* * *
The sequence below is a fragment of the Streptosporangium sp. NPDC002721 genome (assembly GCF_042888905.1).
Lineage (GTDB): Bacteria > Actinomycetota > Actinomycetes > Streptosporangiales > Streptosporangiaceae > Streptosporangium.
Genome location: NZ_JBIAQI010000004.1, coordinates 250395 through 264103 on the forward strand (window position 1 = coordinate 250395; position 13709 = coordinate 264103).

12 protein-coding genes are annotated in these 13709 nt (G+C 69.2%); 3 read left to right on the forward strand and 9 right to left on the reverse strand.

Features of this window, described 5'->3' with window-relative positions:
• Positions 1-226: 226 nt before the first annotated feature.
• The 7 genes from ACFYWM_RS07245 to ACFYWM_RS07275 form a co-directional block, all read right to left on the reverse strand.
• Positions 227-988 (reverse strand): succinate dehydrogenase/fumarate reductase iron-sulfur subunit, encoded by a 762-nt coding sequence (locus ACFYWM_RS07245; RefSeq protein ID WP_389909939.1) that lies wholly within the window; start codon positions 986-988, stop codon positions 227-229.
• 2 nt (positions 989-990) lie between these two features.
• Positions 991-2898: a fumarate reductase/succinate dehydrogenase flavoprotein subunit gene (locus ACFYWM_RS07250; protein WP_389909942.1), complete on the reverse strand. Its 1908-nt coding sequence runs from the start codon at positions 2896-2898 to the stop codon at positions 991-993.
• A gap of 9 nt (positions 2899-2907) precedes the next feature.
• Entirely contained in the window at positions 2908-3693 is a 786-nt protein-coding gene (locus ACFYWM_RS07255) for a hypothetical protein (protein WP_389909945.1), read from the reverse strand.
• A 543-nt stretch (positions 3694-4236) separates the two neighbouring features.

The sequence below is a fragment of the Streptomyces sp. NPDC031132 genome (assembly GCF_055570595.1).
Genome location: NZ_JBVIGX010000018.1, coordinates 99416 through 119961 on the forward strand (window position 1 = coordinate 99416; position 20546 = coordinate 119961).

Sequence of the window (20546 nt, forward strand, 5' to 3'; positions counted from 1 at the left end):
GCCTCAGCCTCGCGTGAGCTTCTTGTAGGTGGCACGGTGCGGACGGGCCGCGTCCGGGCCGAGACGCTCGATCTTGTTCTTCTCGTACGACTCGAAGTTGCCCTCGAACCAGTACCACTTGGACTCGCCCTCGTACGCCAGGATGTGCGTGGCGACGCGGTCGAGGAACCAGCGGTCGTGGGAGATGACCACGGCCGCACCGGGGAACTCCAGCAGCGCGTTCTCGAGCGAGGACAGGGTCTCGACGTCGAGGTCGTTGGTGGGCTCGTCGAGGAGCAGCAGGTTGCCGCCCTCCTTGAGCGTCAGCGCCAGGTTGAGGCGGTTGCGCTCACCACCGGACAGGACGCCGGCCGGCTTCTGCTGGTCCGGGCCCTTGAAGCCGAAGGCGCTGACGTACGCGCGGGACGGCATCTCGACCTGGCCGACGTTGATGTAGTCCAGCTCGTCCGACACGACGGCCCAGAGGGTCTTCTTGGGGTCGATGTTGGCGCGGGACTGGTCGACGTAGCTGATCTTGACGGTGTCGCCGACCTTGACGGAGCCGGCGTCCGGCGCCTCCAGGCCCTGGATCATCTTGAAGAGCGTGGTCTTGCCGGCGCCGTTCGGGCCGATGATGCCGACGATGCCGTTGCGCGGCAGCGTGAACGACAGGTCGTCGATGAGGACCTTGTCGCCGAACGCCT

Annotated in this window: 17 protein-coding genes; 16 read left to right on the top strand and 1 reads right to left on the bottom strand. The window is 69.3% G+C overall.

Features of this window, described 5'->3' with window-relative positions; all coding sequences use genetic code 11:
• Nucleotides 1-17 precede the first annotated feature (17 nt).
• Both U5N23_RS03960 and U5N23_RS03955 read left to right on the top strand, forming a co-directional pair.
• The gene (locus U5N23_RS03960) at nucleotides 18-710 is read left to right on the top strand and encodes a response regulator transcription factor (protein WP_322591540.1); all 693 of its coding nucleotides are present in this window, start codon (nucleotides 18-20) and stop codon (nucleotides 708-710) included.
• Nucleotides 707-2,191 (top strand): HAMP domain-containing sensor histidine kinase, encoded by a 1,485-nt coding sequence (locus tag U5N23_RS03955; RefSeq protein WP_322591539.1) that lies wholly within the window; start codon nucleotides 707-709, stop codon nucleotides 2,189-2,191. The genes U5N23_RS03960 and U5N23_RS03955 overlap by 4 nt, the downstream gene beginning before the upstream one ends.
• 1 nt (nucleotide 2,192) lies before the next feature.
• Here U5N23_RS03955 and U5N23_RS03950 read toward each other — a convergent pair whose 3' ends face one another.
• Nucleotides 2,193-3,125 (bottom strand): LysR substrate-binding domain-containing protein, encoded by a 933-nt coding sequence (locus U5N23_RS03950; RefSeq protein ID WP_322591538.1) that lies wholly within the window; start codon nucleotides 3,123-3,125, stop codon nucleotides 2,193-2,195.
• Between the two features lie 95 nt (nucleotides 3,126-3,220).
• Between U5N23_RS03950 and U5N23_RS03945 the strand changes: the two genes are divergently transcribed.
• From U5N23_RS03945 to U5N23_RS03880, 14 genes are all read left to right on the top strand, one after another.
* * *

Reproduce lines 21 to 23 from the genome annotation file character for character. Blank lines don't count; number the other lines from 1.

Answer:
• Both U5N23_RS03960 and U5N23_RS03955 read left to right on the top strand, forming a co-directional pair.
• The gene (locus U5N23_RS03960) at nucleotides 18-710 is read left to right on the top strand and encodes a response regulator transcription factor (protein WP_322591540.1); all 693 of its coding nucleotides are present in this window, start codon (nucleotides 18-20) and stop codon (nucleotides 708-710) included.
• Nucleotides 707-2,191 (top strand): HAMP domain-containing sensor histidine kinase, encoded by a 1,485-nt coding sequence (locus tag U5N23_RS03955; RefSeq protein WP_322591539.1) that lies wholly within the window; start codon nucleotides 707-709, stop codon nucleotides 2,189-2,191. The genes U5N23_RS03960 and U5N23_RS03955 overlap by 4 nt, the downstream gene beginning before the upstream one ends.